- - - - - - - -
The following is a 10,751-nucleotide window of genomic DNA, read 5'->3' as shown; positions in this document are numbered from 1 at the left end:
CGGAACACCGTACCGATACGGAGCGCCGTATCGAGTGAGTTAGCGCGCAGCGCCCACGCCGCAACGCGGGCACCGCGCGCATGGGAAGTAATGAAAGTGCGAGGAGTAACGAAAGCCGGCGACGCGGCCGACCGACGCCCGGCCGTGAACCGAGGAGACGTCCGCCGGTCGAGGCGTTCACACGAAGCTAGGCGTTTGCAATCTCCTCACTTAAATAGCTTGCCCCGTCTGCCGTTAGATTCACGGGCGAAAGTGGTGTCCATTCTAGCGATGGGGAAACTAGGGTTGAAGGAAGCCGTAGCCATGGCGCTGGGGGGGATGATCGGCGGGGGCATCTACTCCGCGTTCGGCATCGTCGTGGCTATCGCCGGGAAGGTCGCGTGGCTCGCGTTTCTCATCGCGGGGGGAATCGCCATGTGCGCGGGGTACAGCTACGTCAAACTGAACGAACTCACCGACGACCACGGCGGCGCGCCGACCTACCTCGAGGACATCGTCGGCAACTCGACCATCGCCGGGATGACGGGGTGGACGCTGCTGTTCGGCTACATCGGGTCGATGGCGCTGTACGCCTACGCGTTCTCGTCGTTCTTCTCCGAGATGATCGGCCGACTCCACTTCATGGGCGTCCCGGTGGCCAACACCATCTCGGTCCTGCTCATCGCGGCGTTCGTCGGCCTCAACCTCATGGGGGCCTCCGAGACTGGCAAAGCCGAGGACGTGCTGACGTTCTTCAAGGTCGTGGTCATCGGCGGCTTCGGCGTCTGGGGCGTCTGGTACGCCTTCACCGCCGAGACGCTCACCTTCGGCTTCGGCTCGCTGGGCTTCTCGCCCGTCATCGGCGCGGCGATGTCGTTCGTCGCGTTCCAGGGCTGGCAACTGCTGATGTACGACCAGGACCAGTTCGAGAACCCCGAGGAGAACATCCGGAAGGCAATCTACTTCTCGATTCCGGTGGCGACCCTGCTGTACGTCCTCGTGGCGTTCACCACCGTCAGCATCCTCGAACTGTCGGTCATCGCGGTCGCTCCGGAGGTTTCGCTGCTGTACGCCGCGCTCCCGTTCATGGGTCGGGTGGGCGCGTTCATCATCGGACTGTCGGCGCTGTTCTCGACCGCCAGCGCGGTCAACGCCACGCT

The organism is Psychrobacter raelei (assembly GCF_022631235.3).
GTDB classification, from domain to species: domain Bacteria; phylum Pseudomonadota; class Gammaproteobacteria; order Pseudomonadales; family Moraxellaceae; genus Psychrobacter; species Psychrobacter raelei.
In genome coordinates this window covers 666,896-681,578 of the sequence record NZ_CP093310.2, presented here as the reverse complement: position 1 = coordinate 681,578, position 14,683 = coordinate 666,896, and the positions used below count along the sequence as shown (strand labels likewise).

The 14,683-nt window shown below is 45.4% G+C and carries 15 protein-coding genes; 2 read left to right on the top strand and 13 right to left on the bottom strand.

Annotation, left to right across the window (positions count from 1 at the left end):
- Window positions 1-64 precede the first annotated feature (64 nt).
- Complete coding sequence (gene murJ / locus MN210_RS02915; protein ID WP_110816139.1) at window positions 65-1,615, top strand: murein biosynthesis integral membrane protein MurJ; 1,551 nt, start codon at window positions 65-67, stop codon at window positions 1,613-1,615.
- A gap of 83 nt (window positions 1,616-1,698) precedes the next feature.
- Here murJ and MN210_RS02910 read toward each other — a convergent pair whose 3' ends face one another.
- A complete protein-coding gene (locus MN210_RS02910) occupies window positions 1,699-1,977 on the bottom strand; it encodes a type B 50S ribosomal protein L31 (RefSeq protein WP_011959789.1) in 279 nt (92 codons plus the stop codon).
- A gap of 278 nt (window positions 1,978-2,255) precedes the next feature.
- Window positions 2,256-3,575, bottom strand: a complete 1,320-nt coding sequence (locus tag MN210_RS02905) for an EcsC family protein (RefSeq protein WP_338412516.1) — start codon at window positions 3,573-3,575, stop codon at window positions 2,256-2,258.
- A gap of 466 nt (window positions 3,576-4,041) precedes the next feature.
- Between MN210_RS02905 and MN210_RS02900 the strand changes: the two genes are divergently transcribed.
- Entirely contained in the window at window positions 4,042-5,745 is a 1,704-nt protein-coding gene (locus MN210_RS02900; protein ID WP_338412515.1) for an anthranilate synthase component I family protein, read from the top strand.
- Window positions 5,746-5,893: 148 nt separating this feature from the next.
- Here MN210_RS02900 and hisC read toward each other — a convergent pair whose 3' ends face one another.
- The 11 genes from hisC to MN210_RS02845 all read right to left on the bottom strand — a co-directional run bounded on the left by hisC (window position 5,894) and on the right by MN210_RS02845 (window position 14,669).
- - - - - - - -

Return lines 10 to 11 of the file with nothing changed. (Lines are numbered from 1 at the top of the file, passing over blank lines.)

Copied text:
- A gap of 83 nt (window positions 1,616-1,698) precedes the next feature.
- Here murJ and MN210_RS02910 read toward each other — a convergent pair whose 3' ends face one another.